If I were to point to one particular strength Tim has, it would be his flexibility. I remain flexible to what R.J. finds, just as I believe R.J. to be flexible in forming and refining his opinion of Tim.
In contrast, I find Mr. Nye to be quite inflexible and overly defensive. Then again, Tim could have used that defense behind him last game. :)
Um, I have reasons, and stated them. His past workload, including college, has been very heavy, and his pitching motion is bizarre to say the least. It’s not a good combination.
People bring up things like “flexibility” and “he’s a great athlete” all the time in regards to Lincecum, but I’ve never seen anything that convinces me that he has found some magic formula that makes him exempt from the same things that can cause all pitchers to break down.
And if, as you say, his velocity went down because he was trying to get a better handle on his fastball (which is about the 382nd thing that comes to my mind when I see a velocity drop), why did his velocity drop on his other pitches, also?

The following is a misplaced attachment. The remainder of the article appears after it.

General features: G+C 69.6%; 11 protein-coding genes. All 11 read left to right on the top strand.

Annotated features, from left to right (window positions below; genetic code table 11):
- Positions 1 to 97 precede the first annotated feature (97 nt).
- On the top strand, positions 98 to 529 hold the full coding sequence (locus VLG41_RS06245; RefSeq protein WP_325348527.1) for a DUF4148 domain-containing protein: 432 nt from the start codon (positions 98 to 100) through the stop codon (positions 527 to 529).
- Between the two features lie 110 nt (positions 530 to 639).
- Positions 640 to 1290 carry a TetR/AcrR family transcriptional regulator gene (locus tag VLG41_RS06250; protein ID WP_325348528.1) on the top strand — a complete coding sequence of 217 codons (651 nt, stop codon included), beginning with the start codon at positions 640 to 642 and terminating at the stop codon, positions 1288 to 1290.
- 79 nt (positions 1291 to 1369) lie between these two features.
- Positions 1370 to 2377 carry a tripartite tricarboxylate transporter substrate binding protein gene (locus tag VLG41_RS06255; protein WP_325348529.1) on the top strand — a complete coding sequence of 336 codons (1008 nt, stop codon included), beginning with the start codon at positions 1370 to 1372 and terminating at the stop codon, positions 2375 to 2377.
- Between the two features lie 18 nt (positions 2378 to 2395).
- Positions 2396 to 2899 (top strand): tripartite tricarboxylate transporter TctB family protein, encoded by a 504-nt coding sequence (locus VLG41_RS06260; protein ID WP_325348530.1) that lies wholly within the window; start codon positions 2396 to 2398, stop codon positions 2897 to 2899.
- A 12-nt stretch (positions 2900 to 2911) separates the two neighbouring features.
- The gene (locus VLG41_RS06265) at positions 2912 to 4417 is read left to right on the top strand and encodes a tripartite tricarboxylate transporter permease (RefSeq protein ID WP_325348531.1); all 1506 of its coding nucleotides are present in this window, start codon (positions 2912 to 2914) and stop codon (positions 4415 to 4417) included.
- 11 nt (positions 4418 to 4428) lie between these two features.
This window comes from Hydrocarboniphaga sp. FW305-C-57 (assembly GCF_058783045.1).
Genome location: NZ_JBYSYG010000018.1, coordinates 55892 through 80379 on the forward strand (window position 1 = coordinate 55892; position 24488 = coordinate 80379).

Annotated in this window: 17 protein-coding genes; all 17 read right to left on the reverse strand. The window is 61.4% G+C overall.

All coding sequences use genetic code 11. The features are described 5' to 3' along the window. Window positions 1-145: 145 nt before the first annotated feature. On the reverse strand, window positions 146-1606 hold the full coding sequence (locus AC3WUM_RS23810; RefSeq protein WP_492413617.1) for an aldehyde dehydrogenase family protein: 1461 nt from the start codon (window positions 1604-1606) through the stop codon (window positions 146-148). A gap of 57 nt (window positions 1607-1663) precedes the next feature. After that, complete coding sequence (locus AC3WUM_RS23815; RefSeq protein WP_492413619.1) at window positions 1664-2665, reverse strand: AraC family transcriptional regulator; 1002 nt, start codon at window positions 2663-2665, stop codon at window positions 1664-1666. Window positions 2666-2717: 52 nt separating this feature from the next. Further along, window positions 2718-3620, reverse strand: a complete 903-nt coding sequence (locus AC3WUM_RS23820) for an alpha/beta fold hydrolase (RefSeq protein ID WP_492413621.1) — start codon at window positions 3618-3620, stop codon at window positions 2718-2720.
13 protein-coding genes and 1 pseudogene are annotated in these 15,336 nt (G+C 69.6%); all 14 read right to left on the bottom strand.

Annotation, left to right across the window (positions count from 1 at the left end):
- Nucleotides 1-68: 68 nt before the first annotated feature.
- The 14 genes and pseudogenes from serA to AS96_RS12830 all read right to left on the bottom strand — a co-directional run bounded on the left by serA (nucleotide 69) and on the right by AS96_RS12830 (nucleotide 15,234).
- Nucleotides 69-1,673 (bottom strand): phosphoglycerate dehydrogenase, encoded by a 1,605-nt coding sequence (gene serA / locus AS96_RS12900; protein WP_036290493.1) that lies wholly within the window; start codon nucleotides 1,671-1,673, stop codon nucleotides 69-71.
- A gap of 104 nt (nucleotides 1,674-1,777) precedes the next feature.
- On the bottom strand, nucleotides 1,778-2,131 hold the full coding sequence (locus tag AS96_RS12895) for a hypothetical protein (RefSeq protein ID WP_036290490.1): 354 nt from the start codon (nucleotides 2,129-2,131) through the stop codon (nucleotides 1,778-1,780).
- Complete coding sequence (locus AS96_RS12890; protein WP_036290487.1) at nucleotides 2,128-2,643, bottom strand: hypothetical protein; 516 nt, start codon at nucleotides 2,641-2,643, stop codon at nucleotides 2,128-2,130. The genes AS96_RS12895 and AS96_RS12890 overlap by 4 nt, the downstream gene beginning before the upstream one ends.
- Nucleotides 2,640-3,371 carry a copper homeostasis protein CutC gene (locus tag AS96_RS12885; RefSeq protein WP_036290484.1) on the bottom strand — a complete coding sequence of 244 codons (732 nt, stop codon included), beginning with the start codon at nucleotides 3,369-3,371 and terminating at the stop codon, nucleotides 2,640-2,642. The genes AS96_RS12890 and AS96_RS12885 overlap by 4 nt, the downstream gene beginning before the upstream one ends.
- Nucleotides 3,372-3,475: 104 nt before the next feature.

And, like R.J. said; 7.5 win seasons from pitchers just don’t happen very often. Saying he is unlikely to ever again match his 2008 season is not at all the same thing as saying he’s going to be BAD.
I know a lot of people have an attachment to Lincecum, so calling his future into question is like kicking their favorite puppy. I even understand the sentiment, since he’s a young guy who seems to be personable, has a good backstory, and pitched one hell of a 2008 campaign.
Oh, and I’m plenty flexible! I’ve just never seen anyone present me with any actual, y’know, DATA to convince me that Lincecum is uniquely immune to the laws of physics.
Timmy lead MLB in pitcher abuse points by one of the widest margins, if not the widest margin, in history. He was 10000 points higher than the runner up (Roy Holladay edged out Verlander by a few points) and if that doesn’t concern you in the least then…